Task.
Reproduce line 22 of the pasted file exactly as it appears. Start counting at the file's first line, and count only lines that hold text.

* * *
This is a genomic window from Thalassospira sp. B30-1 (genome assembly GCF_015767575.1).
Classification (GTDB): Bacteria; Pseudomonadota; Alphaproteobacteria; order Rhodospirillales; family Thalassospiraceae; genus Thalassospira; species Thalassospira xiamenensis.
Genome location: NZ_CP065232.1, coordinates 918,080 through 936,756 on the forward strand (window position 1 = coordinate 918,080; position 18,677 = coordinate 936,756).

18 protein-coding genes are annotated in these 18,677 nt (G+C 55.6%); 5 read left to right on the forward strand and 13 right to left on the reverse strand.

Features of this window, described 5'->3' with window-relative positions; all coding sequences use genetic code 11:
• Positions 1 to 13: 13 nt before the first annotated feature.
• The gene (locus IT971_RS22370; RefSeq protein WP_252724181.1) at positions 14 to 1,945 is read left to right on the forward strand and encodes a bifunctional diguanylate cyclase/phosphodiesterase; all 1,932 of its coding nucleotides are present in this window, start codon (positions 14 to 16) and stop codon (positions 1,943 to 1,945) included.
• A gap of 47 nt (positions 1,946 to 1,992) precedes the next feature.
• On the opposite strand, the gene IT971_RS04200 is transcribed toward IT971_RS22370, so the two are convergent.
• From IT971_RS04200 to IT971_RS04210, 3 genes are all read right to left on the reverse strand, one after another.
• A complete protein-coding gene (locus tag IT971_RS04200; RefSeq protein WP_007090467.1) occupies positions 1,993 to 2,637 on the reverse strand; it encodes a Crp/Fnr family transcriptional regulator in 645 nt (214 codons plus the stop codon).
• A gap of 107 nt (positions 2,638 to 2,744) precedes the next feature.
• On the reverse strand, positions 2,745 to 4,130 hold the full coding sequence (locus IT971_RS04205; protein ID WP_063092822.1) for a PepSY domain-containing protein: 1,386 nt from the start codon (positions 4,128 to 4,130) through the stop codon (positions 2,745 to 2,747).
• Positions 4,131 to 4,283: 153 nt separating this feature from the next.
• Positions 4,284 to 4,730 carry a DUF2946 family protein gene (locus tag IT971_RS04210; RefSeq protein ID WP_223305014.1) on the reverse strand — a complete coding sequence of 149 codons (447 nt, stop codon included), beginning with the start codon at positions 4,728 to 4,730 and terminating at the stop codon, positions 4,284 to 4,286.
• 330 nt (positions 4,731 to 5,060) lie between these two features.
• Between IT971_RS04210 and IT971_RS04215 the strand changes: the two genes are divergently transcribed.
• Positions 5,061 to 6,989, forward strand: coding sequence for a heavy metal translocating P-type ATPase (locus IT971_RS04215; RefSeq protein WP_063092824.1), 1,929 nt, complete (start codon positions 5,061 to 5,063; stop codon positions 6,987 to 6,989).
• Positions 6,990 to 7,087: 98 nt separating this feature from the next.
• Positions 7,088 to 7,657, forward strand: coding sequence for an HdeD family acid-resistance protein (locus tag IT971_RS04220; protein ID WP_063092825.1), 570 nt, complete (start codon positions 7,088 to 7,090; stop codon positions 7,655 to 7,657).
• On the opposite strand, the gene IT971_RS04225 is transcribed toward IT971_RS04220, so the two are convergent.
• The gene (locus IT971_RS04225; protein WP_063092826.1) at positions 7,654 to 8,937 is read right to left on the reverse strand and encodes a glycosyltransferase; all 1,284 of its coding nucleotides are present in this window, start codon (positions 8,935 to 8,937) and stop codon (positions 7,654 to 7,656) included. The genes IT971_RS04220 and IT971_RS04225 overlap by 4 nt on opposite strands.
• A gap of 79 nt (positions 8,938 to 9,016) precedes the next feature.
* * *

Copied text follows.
• The gene (locus IT971_RS04225; protein WP_063092826.1) at positions 7,654 to 8,937 is read right to left on the reverse strand and encodes a glycosyltransferase; all 1,284 of its coding nucleotides are present in this window, start codon (positions 8,935 to 8,937) and stop codon (positions 7,654 to 7,656) included. The genes IT971_RS04220 and IT971_RS04225 overlap by 4 nt on opposite strands.